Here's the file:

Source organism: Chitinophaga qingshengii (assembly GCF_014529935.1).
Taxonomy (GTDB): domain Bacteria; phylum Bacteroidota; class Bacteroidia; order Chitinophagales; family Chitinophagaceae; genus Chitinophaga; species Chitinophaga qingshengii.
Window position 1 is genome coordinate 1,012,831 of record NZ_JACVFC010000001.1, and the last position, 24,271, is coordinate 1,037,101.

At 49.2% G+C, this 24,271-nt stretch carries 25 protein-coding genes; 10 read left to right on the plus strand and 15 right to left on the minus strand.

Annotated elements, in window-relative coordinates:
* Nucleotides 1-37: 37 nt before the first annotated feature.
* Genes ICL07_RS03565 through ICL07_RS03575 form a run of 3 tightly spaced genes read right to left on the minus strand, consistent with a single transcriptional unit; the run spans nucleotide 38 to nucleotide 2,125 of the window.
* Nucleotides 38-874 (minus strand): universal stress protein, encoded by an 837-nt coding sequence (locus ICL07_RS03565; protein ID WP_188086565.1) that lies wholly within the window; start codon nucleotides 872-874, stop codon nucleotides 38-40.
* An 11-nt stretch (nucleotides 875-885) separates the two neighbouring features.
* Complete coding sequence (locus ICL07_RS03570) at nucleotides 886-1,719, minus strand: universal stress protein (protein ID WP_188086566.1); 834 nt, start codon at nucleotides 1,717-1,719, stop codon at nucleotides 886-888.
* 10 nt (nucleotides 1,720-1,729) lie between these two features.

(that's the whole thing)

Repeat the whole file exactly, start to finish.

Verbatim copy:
Source organism: Chitinophaga qingshengii (assembly GCF_014529935.1).
Taxonomy (GTDB): domain Bacteria; phylum Bacteroidota; class Bacteroidia; order Chitinophagales; family Chitinophagaceae; genus Chitinophaga; species Chitinophaga qingshengii.
Window position 1 is genome coordinate 1,012,831 of record NZ_JACVFC010000001.1, and the last position, 24,271, is coordinate 1,037,101.

At 49.2% G+C, this 24,271-nt stretch carries 25 protein-coding genes; 10 read left to right on the plus strand and 15 right to left on the minus strand.

Annotated elements, in window-relative coordinates:
* Nucleotides 1-37: 37 nt before the first annotated feature.
* Genes ICL07_RS03565 through ICL07_RS03575 form a run of 3 tightly spaced genes read right to left on the minus strand, consistent with a single transcriptional unit; the run spans nucleotide 38 to nucleotide 2,125 of the window.
* Nucleotides 38-874 (minus strand): universal stress protein, encoded by an 837-nt coding sequence (locus ICL07_RS03565; protein ID WP_188086565.1) that lies wholly within the window; start codon nucleotides 872-874, stop codon nucleotides 38-40.
* An 11-nt stretch (nucleotides 875-885) separates the two neighbouring features.
* Complete coding sequence (locus ICL07_RS03570) at nucleotides 886-1,719, minus strand: universal stress protein (protein ID WP_188086566.1); 834 nt, start codon at nucleotides 1,717-1,719, stop codon at nucleotides 886-888.
* 10 nt (nucleotides 1,720-1,729) lie between these two features.